Throwback Thursday Memory Blog Hop is mine this week. Lauren and I take turns posting this challenge every Thursday.
Participation is easy. Write your own post sharing your memories and leave a pingback to this post in the comments. You can use the photo above in your post and tag it with #TBTMemory or #IRememberWhen to make it easier for others to find. If you do not wish to write your own post, feel free to tell your story in the comments below!
This week’s prompt is: School Memories – Take this prompt wherever it leads you. Here are some suggestions to consider.
Who was your favorite teacher? What about your worst? Were you a member of any clubs? Did you attend homecoming or the prom? What was your favorite subject? Were you the perfect student or a troublemaker? What clothes were in style when you were in school? How did you get to school? Bus, walk, drive? Any extracurricular activities? What did you do for lunch? Did you attend football games or other sports? Did you attend school when corporal punishment was applied? Have a school photo you wish to share?
My post follows.
I loved school – well, most of the time. There was no kindergarten when I started school so we went right into first grade. I loved my first-grade teacher. Miss B was a tall, well-dressed, and soft-spoken teacher. She was kind and years after we moved away, I would call her every time we came to visit my grandparents. She was always kind. Recently, I saw her obituary all these years later and it made me so emotional. In my mind, she was always the same, in that same classroom, teaching new students year after year. Of course, I also had a major crush on the boy who sat across from me – Gordon. First grade was wonderful!
We moved from Tennessee to Florida and that was a culture shock. We walked to our classrooms and lunchrooms OUTSIDE instead of through inside hallways! There were vending machines from which we could buy orange juice. We went outside to watch the rocket launches from Cape Canaveral. There were televisions in the classroom and we were learning Spanish, but since we only lived there for about a year I didn’t learn much Spanish.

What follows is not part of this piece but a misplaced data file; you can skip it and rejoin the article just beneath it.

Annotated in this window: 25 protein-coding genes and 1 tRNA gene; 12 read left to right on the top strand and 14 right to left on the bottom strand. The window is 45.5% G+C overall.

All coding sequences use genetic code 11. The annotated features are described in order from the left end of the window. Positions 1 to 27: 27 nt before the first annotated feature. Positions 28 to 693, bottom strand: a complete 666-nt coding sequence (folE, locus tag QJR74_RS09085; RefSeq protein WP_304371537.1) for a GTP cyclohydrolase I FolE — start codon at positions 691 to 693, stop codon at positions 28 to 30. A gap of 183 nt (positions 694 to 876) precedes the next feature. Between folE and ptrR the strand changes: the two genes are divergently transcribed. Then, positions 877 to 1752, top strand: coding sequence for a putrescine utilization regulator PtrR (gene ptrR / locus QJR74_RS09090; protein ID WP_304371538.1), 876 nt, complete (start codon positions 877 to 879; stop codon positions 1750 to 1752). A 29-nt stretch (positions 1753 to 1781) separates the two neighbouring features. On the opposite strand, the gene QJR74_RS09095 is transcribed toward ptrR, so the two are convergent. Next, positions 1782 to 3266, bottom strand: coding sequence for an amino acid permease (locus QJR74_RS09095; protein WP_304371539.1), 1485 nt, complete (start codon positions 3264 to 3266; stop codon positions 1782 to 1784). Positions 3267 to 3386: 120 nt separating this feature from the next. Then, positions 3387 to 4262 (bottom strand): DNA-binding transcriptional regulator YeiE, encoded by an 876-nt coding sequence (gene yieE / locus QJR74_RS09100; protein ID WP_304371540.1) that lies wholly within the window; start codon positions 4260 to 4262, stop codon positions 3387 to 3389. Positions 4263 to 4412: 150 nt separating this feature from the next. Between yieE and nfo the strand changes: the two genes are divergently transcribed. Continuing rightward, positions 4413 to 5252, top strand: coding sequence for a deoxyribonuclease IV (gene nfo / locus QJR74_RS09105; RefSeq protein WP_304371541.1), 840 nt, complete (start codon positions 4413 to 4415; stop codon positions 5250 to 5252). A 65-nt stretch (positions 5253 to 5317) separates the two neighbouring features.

From Florida, we went to Virginia where I spent most of my elementary school years in the small rock schoolhouse where my father attended school years earlier. Those were great years, too. We rode the bus to school and it was a long ride since we lived way out in the country. In the winter, we all piled in front of the television in hopes we would hear our county’s name as they read the list of school closures. As long-time followers know, I lived in a valley and often the bus could not make it up the hill and out of the valley in the winter months when there was snow on the ground. We loved that. Back then, we never had to worry about making up missed school days. Those days meant we got to go home, don our cold-weather gear and go sledding.
Corporal punishment was very common when I went to school. Teachers had paddles made of rubber, or some had wooden paddles with holes drilled in them. I received one whack in elementary school. We had all gathered for assembly and my friend was sporting a brand new very cool charm bracelet. On this charm bracelet there hung a tiny pair of functioning scissors. I was fascinated by them and used them to cut a single strand of my friend’s hair. When we returned to the classroom, I received a swat with the paddle on the side of my thigh for ‘playing during assembly’. That was my one and only experience with a teacher’s paddle.